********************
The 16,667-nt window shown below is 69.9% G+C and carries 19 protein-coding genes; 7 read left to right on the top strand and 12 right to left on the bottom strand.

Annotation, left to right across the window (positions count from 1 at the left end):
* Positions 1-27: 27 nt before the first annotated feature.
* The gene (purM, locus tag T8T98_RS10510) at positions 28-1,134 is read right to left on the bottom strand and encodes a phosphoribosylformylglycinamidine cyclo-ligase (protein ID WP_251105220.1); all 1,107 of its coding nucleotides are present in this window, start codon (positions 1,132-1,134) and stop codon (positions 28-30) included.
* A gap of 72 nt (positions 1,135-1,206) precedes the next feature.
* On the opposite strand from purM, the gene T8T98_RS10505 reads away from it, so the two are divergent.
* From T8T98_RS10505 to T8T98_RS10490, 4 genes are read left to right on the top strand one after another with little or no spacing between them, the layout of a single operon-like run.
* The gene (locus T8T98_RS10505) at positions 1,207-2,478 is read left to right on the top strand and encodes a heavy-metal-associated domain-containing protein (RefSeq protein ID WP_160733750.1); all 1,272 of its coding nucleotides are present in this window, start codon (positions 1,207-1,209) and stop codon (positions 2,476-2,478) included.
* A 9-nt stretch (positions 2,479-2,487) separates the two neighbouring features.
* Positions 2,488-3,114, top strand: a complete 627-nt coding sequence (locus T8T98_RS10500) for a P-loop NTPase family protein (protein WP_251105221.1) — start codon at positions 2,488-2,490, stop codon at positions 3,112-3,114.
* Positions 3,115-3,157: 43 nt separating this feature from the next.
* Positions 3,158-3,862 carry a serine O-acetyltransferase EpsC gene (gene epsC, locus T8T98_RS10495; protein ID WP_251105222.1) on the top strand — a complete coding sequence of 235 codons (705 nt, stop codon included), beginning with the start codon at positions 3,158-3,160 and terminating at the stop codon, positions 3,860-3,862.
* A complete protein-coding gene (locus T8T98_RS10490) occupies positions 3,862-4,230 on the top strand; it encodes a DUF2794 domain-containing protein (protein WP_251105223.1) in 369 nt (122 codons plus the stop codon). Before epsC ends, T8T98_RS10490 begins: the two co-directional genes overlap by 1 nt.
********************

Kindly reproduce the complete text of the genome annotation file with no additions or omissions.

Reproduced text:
The 16,667-nt window shown below is 69.9% G+C and carries 19 protein-coding genes; 7 read left to right on the top strand and 12 right to left on the bottom strand.

Annotation, left to right across the window (positions count from 1 at the left end):
* Positions 1-27: 27 nt before the first annotated feature.
* The gene (purM, locus tag T8T98_RS10510) at positions 28-1,134 is read right to left on the bottom strand and encodes a phosphoribosylformylglycinamidine cyclo-ligase (protein ID WP_251105220.1); all 1,107 of its coding nucleotides are present in this window, start codon (positions 1,132-1,134) and stop codon (positions 28-30) included.
* A gap of 72 nt (positions 1,135-1,206) precedes the next feature.
* On the opposite strand from purM, the gene T8T98_RS10505 reads away from it, so the two are divergent.
* From T8T98_RS10505 to T8T98_RS10490, 4 genes are read left to right on the top strand one after another with little or no spacing between them, the layout of a single operon-like run.
* The gene (locus T8T98_RS10505) at positions 1,207-2,478 is read left to right on the top strand and encodes a heavy-metal-associated domain-containing protein (RefSeq protein ID WP_160733750.1); all 1,272 of its coding nucleotides are present in this window, start codon (positions 1,207-1,209) and stop codon (positions 2,476-2,478) included.
* A 9-nt stretch (positions 2,479-2,487) separates the two neighbouring features.
* Positions 2,488-3,114, top strand: a complete 627-nt coding sequence (locus T8T98_RS10500) for a P-loop NTPase family protein (protein WP_251105221.1) — start codon at positions 2,488-2,490, stop codon at positions 3,112-3,114.
* Positions 3,115-3,157: 43 nt separating this feature from the next.
* Positions 3,158-3,862 carry a serine O-acetyltransferase EpsC gene (gene epsC, locus T8T98_RS10495; protein ID WP_251105222.1) on the top strand — a complete coding sequence of 235 codons (705 nt, stop codon included), beginning with the start codon at positions 3,158-3,160 and terminating at the stop codon, positions 3,860-3,862.
* A complete protein-coding gene (locus T8T98_RS10490) occupies positions 3,862-4,230 on the top strand; it encodes a DUF2794 domain-containing protein (protein WP_251105223.1) in 369 nt (122 codons plus the stop codon). Before epsC ends, T8T98_RS10490 begins: the two co-directional genes overlap by 1 nt.